The young man asked us to contribute 10k ($7) in return for they service they are going to provide. The amount is technically nothing but I know such plans won't work just like the previous ones so I tried to argue but my father made the signal to pay the 10k and spare everyone the headache of an argument.
"We don't want to look like the ones obstructing their plans in a time of serious threats, their road blocks didn't work in the past and neither will these gates, so just let them see that for themselves with time. These rocks and palm trunks cannot bring security but identifying the bad guys can and son, we will enjoy security when we find the guts to do that" my father explained later.
So I paid the money, unconvinced that old retired officers and a bunch of teenagers can be trusted with our security. I think they are just glad they finally found something to fill their empty days with, but when you try to question the possible effectiveness of their plans or make suggestions they simply end the conversation and refer you to someone else higher in their "chain of command" and this confirms my doubts that former organizations still exist in addition to the emerging militias that represent a variety of parties and movements.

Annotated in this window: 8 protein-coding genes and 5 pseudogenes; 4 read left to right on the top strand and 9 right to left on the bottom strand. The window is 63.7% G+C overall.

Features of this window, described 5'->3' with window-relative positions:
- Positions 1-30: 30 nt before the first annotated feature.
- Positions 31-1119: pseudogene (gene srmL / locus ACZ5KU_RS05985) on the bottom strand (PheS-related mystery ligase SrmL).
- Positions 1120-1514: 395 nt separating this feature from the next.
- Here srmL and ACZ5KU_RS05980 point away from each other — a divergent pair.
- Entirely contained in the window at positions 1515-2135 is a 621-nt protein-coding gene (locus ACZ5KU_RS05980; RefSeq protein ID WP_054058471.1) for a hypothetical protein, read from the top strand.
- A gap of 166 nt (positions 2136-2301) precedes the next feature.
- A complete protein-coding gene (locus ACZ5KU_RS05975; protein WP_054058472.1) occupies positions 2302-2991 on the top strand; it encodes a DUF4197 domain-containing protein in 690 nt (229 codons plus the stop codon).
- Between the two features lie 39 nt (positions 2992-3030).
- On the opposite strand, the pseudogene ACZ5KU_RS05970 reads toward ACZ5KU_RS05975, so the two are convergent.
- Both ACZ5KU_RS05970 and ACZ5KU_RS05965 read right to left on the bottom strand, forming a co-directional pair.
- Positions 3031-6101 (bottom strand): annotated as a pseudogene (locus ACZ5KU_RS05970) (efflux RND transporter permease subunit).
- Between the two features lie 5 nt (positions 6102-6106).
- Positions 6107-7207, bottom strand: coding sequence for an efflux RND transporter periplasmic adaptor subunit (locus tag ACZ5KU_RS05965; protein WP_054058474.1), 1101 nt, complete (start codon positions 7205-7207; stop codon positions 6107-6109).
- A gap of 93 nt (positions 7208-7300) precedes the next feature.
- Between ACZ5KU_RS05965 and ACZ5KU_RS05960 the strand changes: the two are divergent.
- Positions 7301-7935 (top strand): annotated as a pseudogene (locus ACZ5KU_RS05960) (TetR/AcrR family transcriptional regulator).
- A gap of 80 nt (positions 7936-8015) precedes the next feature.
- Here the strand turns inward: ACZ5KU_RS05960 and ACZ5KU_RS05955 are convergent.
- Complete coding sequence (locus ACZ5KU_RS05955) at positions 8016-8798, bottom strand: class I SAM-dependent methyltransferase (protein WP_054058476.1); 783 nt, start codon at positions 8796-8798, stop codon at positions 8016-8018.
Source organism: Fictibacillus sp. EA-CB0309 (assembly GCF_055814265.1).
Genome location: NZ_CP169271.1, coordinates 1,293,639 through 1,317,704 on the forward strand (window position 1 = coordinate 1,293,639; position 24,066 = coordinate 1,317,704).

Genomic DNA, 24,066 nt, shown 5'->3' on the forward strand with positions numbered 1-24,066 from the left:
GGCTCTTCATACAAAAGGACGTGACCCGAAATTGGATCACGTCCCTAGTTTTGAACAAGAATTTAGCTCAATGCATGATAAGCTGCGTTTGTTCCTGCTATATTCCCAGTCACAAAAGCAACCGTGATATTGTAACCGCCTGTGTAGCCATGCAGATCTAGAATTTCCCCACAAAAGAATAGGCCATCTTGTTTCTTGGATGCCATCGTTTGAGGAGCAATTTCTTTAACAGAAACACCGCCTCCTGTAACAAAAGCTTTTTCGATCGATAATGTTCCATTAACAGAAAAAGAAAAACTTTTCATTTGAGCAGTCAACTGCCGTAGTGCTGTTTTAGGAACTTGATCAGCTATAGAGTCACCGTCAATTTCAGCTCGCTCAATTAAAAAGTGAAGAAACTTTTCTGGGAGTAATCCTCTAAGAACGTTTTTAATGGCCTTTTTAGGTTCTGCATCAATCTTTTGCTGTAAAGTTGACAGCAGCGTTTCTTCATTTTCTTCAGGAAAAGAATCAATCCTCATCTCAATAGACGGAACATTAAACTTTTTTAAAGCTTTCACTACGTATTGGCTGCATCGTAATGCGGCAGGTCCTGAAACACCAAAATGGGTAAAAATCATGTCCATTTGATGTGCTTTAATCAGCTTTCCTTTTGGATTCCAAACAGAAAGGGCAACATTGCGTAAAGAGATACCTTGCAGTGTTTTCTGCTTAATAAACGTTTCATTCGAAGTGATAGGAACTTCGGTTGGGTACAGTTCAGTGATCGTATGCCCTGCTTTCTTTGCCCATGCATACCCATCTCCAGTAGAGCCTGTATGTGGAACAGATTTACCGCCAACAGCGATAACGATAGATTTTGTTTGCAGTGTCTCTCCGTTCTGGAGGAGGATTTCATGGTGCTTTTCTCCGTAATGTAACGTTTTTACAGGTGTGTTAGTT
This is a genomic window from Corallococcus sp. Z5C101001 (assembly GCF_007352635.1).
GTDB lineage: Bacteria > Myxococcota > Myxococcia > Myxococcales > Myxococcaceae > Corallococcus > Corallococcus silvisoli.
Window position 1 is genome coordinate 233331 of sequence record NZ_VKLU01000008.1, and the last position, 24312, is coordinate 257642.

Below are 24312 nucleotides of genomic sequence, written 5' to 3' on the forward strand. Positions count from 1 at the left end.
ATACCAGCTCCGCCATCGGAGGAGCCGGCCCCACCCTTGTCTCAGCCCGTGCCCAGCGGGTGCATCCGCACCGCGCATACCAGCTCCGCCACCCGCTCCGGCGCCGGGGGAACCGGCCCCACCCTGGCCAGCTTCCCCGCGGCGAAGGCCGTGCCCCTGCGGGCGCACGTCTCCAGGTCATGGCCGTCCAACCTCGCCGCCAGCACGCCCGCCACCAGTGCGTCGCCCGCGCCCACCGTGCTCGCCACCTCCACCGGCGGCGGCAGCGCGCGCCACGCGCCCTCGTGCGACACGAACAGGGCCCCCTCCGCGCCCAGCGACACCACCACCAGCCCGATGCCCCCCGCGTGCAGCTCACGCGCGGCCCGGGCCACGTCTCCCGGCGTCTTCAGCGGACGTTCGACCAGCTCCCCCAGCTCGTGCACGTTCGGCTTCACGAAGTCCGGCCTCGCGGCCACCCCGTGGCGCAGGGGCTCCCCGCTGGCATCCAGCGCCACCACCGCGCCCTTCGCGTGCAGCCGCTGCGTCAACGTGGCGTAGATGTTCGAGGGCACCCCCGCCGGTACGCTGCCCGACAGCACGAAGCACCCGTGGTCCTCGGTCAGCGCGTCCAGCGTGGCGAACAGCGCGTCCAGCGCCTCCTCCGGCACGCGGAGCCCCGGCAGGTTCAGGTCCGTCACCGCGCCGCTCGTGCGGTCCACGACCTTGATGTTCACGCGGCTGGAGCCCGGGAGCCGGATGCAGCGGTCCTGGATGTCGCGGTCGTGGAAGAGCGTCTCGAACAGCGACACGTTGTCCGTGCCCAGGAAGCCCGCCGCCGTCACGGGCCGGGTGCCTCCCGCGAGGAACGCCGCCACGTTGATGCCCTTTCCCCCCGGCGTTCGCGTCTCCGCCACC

The whole scene reminds me of the "popular committees" that some Shia leaders were and are urging the Shia districts to form and I think adopting this policy by both parties will eventually lead to a large scale conflict.
I sat in the evening daydreaming about how I'm going to defend my home and family against intruders and I was a hero in those daydreams! I shot dozens of masked gunmen and saved myself and family from harm. It was a very strange feeling because I never shot at anything bigger than a pigeon and that was probably 15 years ago.
I don't know if I can really shoot to kill when the time comes but the feeling from the dream that I was determined to fight back and defend my home made me feel safe and gave me some relief, only then I was able go to bed and sleep.
My point of view partially coincided with yours. Thank you for trying. antidepressants